Use this URL to cite or link to this record in EThOS: https://ethos.bl.uk/OrderDetails.do?uin=uk.bl.ethos.746018
Title: Development of novel alloy electrocatalysts for the hydrogen oxidation reaction in alkaline media and their application to low temperature fuel cells
Author: Jervis, J. R.
ISNI:       0000 0004 7229 3498
Awarding Body: UCL (University College London)
Current Institution: University College London (University of London)
Date of Award: 2015
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Abstract:
Fuel cells represent a promising technology for alternative electricity generation in both automotive and stationary applications. However, at present, cost and durability of the materials employed in fuel cells are barriers to commercial ubiquity. One of the main sources of cost in fuel cells is the platinum or platinum based catalysts used in the electrodes, particularly at the cathode where the sluggish oxygen reduction reaction (ORR) kinetics require high loading of precious metals. An alternative to the more widely studied polymer electrolyte membrane (PEM) acidic fuel cell is the alkaline anion exchange membrane (AAEM) fuel cell. Though the alkaline membranes are less developed than the acidic membranes used in PEM fuel cells, AAEMs are seen as a promising route to cost reduction due to the more facile ORR kinetics in alkaline media. This allows the employment of non-noble metals at the cathode, significantly reducing the amount of precious metals required in the fuel cell. However, the hydrogen oxidation reaction (HOR) kinetics (an often neglected area of study in acidic PEM fuel cells due to the negligible activation losses on the anode) in alkaline are an order of magnitude slower and thus, in order to unlock the potential of cheaper cathode catalysts, more active anode catalysts must be developed before AAEMs can be seen as a true alternative to the more established PEM technology. This thesis describes the synthesis, characterisation and electrochemical activity of a novel carbon-supported PdIr catalyst for the HOR in alkaline media. Initial synthesis methods showed the catalyst to have comparable activity with platinum through electrochemical testing, and on increasing the surface area with improved synthesis a two-fold increase in exchange current density was achieved The catalyst has been characterised with a variety of methods including SEM, HR-TEM, XRD, EXAFS and LEIS, and initial in-situ fuel cell polarisation curves are also presented.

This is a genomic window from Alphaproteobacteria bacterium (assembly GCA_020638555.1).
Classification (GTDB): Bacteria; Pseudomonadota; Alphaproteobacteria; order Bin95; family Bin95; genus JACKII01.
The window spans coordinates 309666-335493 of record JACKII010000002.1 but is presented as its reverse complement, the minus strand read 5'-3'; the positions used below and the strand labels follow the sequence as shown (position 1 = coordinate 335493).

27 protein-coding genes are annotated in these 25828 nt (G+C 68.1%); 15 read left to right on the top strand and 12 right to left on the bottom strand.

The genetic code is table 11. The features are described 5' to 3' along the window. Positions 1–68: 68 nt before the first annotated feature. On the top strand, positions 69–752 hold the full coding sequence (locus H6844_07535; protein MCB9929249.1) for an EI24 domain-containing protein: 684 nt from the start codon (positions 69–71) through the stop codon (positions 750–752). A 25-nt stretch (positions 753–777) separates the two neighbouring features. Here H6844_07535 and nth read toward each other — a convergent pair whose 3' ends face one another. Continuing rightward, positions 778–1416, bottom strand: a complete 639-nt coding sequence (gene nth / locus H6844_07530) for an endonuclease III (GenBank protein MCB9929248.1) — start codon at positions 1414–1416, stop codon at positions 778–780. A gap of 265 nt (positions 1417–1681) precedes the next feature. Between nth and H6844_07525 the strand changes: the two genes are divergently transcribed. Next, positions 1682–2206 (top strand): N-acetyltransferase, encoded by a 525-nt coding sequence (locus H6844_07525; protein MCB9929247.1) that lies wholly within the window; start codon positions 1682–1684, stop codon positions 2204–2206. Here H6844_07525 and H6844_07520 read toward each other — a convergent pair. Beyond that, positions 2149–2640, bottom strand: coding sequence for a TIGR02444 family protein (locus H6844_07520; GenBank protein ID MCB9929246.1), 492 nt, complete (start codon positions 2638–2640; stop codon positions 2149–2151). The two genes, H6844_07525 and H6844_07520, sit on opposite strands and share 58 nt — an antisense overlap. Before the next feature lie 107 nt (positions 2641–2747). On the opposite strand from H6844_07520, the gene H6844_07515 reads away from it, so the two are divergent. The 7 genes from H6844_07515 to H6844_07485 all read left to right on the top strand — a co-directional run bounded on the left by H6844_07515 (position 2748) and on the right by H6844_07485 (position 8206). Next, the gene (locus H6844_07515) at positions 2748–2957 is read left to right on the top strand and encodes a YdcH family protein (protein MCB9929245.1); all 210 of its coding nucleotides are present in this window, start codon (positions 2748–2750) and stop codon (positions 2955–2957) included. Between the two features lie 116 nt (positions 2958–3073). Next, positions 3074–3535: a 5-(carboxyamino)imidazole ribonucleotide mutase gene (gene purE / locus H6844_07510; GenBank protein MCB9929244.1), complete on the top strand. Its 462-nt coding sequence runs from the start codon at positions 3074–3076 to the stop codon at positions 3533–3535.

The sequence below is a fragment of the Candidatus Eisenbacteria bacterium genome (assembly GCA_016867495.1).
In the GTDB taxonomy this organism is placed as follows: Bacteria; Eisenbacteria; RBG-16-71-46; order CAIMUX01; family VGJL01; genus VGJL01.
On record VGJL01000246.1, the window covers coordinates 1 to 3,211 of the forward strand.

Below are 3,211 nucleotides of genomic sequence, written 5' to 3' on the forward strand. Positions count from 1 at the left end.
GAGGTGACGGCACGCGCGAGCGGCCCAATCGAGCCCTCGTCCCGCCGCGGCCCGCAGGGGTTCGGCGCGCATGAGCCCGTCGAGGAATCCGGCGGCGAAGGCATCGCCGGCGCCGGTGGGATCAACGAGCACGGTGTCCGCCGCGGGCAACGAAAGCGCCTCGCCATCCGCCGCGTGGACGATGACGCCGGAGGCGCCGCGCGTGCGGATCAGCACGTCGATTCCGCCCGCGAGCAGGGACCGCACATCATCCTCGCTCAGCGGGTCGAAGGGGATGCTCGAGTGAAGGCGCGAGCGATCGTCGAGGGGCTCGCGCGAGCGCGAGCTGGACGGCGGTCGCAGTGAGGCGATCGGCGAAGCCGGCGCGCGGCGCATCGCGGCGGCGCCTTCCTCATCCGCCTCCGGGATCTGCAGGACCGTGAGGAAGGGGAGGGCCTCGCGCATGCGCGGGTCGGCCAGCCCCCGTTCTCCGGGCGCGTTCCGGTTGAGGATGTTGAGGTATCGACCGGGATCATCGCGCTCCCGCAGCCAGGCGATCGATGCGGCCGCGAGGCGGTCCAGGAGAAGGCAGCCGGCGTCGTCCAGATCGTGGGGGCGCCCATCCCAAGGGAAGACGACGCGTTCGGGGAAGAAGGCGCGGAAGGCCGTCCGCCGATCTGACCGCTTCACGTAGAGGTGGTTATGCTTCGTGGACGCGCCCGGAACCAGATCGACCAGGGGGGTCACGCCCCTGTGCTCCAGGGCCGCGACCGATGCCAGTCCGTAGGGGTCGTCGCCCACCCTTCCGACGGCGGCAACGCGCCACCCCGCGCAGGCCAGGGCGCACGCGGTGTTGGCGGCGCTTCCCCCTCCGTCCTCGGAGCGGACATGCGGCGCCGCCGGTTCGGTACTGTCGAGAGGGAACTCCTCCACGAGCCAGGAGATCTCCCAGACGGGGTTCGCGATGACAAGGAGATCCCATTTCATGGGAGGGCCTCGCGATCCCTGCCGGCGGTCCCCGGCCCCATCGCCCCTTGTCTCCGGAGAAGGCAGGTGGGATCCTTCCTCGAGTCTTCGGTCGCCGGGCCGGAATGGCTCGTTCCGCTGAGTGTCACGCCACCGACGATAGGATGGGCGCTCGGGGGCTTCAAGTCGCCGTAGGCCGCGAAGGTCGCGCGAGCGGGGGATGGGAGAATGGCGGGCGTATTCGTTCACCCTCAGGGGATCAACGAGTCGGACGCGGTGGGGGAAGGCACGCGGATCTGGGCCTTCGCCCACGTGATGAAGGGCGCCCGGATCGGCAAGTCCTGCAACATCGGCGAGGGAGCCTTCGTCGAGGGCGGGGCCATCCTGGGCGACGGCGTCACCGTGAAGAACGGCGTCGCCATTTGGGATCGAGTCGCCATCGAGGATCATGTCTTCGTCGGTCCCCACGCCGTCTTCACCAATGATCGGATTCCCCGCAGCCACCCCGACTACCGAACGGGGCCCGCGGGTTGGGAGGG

Supervisor: Not available Sponsor: Not available
Qualification Name: Thesis (Ph.D.) Qualification Level: Doctoral
EThOS ID: uk.bl.ethos.746018  DOI: Not available
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